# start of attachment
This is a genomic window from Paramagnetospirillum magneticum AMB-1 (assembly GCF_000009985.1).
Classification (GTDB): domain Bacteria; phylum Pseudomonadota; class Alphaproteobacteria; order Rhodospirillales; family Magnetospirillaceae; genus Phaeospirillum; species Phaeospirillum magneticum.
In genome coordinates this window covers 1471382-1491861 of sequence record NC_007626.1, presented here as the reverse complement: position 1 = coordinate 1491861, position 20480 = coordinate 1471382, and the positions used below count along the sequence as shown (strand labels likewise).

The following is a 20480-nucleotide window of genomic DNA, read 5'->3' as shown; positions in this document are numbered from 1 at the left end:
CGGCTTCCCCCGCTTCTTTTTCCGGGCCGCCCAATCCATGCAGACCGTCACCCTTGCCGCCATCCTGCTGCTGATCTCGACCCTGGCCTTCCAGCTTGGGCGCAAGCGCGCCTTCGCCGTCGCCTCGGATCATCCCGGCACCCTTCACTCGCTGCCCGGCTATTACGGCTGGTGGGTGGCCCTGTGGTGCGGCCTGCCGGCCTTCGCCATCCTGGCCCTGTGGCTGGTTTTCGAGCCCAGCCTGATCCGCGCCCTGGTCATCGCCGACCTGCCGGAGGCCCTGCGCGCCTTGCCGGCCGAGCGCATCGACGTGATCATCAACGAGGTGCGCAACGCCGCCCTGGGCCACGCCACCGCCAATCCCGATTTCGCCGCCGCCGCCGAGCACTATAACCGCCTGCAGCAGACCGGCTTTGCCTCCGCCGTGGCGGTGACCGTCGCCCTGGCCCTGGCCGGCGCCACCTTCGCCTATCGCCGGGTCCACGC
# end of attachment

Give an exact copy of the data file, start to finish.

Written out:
This is a genomic window from Paramagnetospirillum magneticum AMB-1 (assembly GCF_000009985.1).
Classification (GTDB): domain Bacteria; phylum Pseudomonadota; class Alphaproteobacteria; order Rhodospirillales; family Magnetospirillaceae; genus Phaeospirillum; species Phaeospirillum magneticum.
In genome coordinates this window covers 1471382-1491861 of sequence record NC_007626.1, presented here as the reverse complement: position 1 = coordinate 1491861, position 20480 = coordinate 1471382, and the positions used below count along the sequence as shown (strand labels likewise).

The following is a 20480-nucleotide window of genomic DNA, read 5'->3' as shown; positions in this document are numbered from 1 at the left end:
CGGCTTCCCCCGCTTCTTTTTCCGGGCCGCCCAATCCATGCAGACCGTCACCCTTGCCGCCATCCTGCTGCTGATCTCGACCCTGGCCTTCCAGCTTGGGCGCAAGCGCGCCTTCGCCGTCGCCTCGGATCATCCCGGCACCCTTCACTCGCTGCCCGGCTATTACGGCTGGTGGGTGGCCCTGTGGTGCGGCCTGCCGGCCTTCGCCATCCTGGCCCTGTGGCTGGTTTTCGAGCCCAGCCTGATCCGCGCCCTGGTCATCGCCGACCTGCCGGAGGCCCTGCGCGCCTTGCCGGCCGAGCGCATCGACGTGATCATCAACGAGGTGCGCAACGCCGCCCTGGGCCACGCCACCGCCAATCCCGATTTCGCCGCCGCCGCCGAGCACTATAACCGCCTGCAGCAGACCGGCTTTGCCTCCGCCGTGGCGGTGACCGTCGCCCTGGCCCTGGCCGGCGCCACCTTCGCCTATCGCCGGGTCCACGC